One thing we’re getting used to is going to market every few days instead of doing big, infrequent shopping trips (we’ve been pretty used to shopping in bulk!). Marc has been running errands to get things set up at the house, taking care of miscellaneous business in town, and meeting with folks here and there, so whenever he goes out, I give him a small list. We’ve quickly realized that it is highly impractical for me to go to market with all eight of the children, given the long distance on little legs. As well, market is pretty busy and I think it would be a challenge to keep track of everyone and do the business at hand. So, if Marc is not available to get what is needed, “Auntie Jane” has stepped up to help out. She is one of our neighbors and she has been more than helpful in showing us around, helping to fetch water, and…going to market for me.
Here’s today’s list:
caroti–carrots (1/2 kg)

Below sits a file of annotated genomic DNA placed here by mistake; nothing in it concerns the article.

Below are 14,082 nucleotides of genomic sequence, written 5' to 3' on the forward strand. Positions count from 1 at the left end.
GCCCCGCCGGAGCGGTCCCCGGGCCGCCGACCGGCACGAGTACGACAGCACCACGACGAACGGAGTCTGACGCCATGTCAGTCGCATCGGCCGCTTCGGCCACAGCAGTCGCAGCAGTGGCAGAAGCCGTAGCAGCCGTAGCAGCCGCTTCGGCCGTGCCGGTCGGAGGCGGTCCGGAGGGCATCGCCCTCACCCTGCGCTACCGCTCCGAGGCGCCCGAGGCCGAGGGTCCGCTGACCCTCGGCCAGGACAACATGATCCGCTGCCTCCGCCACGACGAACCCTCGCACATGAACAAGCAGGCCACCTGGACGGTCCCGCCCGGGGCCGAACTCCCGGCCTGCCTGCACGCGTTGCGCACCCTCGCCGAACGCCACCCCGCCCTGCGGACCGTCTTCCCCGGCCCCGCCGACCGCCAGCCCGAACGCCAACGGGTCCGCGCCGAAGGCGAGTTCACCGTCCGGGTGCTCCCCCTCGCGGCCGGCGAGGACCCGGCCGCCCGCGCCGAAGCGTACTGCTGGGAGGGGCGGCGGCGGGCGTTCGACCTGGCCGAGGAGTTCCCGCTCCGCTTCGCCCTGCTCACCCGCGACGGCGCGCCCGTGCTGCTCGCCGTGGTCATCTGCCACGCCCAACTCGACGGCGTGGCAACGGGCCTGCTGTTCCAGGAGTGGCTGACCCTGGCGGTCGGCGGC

siagi–butter (1/2 kg)
nyama na ng’ombe–beef (1 kg)
maziwa–milk (1 l)
I’m not sure about the availability of vinegar and molasses (molasses wasn’t listed in the Swahili/English dictionary–not a good sign); I will ask Jane when I see her. With everything that I have on-hand, I’m hoping this will be enough for at least 5 days (more if we’re lucky).
Measuring everything in metric units is something new for me, as is dollar-to-shilling conversions. It seems EXTRAVAGANT to spend upwards of $1,000 shillings with each trip to the market–but that’s only about $12. With transportation costs and a small amount to compensate Jane, we spend less than $20. I’m hoping that two market trips per week will be sufficient for our needs, and I’m sure we’ll do an occasional “town trip” for bulk items like flour, cornmeal, rice, and so on–so I’m hopeful that $200 or less will make up our monthly grocery budget here. At this point (having been here just over two weeks), it’s hard to tell if that is realistic–but I’m hopeful.
We should be planting soon, which will bring in our own fresh produce and reduce our costs even further!